Friday Facts: July 22nd, 2011

It’s Friday!

– “Many people want the government to protect the consumer. A much more urgent problem is to protect the consumer from the government.” – Milton Friedman 
– “Perhaps the fact that we have seen millions voting themselves into complete dependence on a tyrant has made our generation understand that to choose one’s government is not necessarily to secure freedom.”  –  F.A. Hayek
– “I wish it were possible to obtain a single amendment to our Constitution … taking from the federal government their power of borrowing.” – Thomas Jefferson (Letter of November 26th, 1798)

Taxes and spending
– There’s no need to panic despite the hype about the debt ceiling – the total amount of money the federal government is authorized to borrow at any given time – the Reason Foundation notes in a new video. It points out that the Aug. 2 deadline is phony; that reaching the $14.3 trillion debt ceiling is not the same as defaulting on our debt, and – most important – that legislating by panic is no way to run a country. Find out more at
– As if taxpayers aren’t having a tough enough time already making ends meet, DeKalb County commissioners voted 4-3 for an up-to-40 percent property tax increase; Cobb County commissioners are considering a 17 percent increase.  The property tax has gradually shifted from a tax generally imposed at the state level (accounting for 43 percent of state revenue in the early 1900s) to where 98 percent of the property tax is imposed at the local level today, Governing magazine reports. Today, property taxes account for over 70 percent of revenues for local governments, and account for less than 2 percent of state revenues.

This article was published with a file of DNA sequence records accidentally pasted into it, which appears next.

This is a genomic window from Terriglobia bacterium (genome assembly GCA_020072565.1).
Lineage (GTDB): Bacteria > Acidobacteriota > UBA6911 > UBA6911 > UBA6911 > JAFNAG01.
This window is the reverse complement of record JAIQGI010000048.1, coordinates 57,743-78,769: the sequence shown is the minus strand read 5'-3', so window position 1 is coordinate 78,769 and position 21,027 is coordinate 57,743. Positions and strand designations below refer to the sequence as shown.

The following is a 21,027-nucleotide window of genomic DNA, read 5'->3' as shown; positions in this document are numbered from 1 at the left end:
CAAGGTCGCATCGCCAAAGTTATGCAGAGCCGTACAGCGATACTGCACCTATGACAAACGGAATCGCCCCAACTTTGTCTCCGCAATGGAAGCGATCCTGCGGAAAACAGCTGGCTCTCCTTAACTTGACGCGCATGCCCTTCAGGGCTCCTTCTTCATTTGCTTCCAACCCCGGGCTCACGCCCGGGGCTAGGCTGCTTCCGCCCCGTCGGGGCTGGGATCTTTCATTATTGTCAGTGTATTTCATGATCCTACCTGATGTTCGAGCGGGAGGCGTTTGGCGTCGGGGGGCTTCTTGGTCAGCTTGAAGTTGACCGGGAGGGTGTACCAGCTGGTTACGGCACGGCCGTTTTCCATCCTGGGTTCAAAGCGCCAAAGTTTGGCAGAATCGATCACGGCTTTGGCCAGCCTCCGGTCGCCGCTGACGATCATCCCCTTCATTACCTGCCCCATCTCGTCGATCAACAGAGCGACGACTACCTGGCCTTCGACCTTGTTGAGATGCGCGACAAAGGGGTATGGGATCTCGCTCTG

Health care
– Careless: The new federal health reform law creates incentives for state and federal politicians and bureaucrats to exert direct control over the premiums of health plans.  However, because health plans largely pass through costs from medical providers, artificially limiting increases in premiums cannot actually result in lower health costs. Instead, it results in reduced access to care and threatens the solvency of health plans, says John R. Graham of the Pacific Research Institute.
– Uncovered: A major provision of the federal health reform law designed to prevent businesses from dropping coverage for their workers could inadvertently leave families without access to subsidized health insurance, the Hill’s Healthwatch blog reports. At issue is a “firewall” provision that provides subsidies to a worker to buy coverage on the new exchanges if the employer plan’s premiums cost more than 9.5 percent of the worker’s income. But a congressional committee determined that it applied only to an individual plan’s cost, meaning family coverage is not eligible for subsidies, even if that costs more than 9.5 percent of the worker’s income. Read more at

– Reality check: Northeast Illinois’ commuter rail service, Metra, is changing the way it reports performance after a Chicago Tribune analysis of Metra’s on-time record found that the reported 95 percent-plus overall on-time average masked wide variations. For instance, Metra’s Heritage Corridor trains, which run between Union Station and Joliet, were late more than 11 percent of the time in 2010. And more than 20 peak-hour commuter trains ran late more than once every two weeks. (A little-known Metra policy and a commuter rail industry standard is to not count a train as late unless it is delayed six minutes or more.) Source: Mass Transit News

Energy and Environment